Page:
3. If You Save A Little Bit Over A Long Time, Eventually You Will Have A Lot

    Sonja started saving every week at the age of 11. At first, she only saved up enough to buy a skateboard, but eventually she had enough to buy a used car, and eventually enough to live off of in retirement. Her saving story is a great lesson that even if you only save a little bit, over a long time, it will grow.

    During this gift-giving season, share the story of Sonja with a child in your life.  It is a gift that can last a lifetime!

    National Family Caregivers Month: Leaving a Job or Working Part-Time Because of Caregiving

    Wednesday, November 23rd, 2016

    November is National Family Caregivers Month, a time to think about the millions of Americans who take care of others. This year’s theme is “take care to give care”, a reminder that the first rule of taking care of others is to take care of yourself first. In acknowledgment of National Family Caregivers Month, WISER is publishing a series of blogs examining caregiving and the ways women can take care of themselves by planning for its financial impact.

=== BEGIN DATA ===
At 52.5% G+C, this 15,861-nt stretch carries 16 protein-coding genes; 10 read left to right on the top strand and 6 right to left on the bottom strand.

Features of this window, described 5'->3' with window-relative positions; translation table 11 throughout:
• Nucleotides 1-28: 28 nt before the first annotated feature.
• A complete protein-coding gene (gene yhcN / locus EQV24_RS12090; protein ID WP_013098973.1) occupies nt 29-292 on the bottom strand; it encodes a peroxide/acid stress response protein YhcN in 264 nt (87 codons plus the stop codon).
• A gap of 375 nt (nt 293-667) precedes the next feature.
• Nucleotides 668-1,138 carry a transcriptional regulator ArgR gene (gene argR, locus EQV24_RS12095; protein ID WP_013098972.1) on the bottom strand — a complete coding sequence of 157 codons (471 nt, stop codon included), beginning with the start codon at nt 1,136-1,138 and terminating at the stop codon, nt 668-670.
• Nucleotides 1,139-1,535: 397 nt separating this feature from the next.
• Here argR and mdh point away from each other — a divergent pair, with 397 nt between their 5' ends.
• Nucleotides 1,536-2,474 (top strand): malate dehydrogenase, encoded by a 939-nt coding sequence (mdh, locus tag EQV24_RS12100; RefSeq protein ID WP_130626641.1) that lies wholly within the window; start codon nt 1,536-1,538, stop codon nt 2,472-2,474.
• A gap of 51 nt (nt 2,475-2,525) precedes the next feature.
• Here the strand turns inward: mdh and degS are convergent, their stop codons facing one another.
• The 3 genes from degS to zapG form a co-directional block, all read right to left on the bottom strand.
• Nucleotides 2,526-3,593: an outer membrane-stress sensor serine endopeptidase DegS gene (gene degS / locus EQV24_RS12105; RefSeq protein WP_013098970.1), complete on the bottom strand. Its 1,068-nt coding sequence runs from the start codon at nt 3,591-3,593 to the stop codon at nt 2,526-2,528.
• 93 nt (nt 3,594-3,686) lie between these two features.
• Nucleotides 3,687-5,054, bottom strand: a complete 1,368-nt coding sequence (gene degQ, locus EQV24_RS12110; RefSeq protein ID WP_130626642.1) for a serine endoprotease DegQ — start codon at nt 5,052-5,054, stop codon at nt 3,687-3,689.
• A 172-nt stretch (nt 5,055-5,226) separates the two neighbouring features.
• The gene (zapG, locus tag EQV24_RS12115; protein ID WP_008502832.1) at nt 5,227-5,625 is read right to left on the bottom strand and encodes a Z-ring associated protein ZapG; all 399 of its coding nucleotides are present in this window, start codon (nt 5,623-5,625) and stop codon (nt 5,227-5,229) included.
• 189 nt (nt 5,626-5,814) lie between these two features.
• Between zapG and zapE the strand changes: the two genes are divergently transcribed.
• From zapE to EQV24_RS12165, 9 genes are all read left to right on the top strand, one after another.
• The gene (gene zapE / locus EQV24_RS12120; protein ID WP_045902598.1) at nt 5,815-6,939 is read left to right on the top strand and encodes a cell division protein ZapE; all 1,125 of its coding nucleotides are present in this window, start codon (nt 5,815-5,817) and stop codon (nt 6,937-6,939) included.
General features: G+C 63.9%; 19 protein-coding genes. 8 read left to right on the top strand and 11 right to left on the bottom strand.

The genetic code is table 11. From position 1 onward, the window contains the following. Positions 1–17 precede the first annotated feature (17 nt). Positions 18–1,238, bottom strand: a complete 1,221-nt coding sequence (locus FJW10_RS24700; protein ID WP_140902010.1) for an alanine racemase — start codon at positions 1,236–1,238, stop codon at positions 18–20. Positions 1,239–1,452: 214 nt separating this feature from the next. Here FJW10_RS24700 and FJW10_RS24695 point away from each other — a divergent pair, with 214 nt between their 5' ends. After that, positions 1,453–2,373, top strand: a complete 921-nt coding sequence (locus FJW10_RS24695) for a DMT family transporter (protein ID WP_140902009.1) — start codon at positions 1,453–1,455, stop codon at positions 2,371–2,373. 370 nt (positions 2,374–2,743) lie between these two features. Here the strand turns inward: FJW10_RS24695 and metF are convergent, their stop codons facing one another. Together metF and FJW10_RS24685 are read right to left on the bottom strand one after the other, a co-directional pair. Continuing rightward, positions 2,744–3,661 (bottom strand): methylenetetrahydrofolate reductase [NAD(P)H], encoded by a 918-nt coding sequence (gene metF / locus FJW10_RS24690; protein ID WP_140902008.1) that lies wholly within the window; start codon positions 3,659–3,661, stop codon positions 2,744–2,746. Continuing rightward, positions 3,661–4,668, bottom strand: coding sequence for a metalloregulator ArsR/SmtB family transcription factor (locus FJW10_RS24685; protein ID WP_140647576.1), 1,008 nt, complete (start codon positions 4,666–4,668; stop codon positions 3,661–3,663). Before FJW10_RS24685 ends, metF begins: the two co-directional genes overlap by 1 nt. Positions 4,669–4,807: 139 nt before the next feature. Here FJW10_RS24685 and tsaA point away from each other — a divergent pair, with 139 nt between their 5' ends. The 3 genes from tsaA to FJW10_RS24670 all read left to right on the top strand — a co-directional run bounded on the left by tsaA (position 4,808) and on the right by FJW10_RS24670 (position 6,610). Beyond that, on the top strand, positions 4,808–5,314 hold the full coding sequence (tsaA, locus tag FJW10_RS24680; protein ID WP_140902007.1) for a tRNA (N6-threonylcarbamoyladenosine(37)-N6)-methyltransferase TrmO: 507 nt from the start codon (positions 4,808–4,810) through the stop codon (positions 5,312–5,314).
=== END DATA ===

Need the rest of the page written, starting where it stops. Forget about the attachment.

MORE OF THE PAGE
Adding the job of caregiving to an already busy schedule can be impossible without some sort of sacrifice, be it sleep, socialization, or relaxation time. For some, that sacrifice is work—upon becoming caregivers, many leave their jobs or reduce their hours and work part-time. For some, this is the best option, but it must be considered very carefully. Be sure to exhaust other options before taking this step because it can have a tremendous impact on your financial future. Leaving your job will not only cost you your salary, but also benefits like retirement contributions and health insurance. If you do have to leave your job or reduce your work hours, here are a few things to think about:

    One important thing to consider before making any changes to your work schedule is where you are in the retirement and benefit schedule. If you are reducing your hours, find out the minimum number of hours you need to work to continue getting retirement benefits and health insurance, and try to work at least that much. Also try to stay at the job until you are vested, meaning you have worked long enough to have full ownership over the benefits you’ve received. Leaving your job before you are vested may mean forfeiting money that your employer has contributed to your account.